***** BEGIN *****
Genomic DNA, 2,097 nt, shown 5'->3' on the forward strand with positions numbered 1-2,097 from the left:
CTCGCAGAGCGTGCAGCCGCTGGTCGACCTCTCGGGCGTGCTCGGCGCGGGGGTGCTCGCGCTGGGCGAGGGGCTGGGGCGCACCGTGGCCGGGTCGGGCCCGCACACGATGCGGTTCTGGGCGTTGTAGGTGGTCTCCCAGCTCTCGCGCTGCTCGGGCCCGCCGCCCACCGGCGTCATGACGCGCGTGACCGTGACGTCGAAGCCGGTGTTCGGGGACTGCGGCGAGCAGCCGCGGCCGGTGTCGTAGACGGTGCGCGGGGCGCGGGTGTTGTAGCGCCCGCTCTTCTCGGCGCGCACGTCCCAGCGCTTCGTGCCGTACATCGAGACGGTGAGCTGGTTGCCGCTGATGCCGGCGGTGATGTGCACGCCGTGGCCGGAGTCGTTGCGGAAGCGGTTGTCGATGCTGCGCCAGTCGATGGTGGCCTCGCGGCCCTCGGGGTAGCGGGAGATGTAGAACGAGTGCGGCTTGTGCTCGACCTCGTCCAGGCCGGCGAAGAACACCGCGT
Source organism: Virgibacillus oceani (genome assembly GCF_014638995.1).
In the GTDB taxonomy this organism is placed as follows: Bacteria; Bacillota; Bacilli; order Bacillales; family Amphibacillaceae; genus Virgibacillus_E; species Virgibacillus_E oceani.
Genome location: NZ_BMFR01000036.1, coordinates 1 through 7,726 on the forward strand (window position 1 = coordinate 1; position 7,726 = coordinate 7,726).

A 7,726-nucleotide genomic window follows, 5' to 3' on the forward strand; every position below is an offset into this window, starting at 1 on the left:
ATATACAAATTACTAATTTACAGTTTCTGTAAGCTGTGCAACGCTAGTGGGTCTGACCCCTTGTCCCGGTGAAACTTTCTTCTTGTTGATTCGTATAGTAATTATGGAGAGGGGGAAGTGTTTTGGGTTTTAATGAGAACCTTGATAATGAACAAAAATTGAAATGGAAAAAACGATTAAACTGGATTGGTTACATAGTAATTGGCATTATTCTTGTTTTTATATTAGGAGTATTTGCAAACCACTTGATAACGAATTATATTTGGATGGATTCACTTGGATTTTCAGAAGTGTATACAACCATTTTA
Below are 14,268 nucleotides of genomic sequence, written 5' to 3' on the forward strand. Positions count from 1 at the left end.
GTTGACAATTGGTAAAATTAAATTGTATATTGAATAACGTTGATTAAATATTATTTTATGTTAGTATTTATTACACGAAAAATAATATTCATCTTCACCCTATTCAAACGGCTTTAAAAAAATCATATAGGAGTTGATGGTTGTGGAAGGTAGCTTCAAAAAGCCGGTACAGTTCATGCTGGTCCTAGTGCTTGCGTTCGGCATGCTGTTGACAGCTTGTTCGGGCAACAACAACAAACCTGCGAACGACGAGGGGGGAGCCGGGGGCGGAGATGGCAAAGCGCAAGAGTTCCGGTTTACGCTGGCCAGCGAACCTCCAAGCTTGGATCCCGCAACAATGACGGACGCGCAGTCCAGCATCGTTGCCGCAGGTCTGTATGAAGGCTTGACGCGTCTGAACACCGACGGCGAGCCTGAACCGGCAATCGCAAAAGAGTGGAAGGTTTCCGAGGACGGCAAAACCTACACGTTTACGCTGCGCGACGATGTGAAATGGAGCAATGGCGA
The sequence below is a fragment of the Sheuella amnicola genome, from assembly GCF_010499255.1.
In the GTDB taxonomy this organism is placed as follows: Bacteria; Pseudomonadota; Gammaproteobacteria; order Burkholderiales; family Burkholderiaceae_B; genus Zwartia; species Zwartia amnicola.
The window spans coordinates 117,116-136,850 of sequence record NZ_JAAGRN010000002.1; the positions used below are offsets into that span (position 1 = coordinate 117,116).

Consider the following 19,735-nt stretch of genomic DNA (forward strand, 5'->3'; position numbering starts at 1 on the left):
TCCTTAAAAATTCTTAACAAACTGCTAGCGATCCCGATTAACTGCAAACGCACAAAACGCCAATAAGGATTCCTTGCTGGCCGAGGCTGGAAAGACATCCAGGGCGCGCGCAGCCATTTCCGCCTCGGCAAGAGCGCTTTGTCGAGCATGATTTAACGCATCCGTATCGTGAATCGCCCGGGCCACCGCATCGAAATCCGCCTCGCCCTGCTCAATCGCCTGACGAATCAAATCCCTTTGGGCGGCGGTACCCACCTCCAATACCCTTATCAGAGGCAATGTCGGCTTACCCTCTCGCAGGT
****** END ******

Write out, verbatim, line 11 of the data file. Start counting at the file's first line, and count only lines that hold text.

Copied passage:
In the GTDB taxonomy this organism is placed as follows: Bacteria; Pseudomonadota; Gammaproteobacteria; order Burkholderiales; family Burkholderiaceae_B; genus Zwartia; species Zwartia amnicola.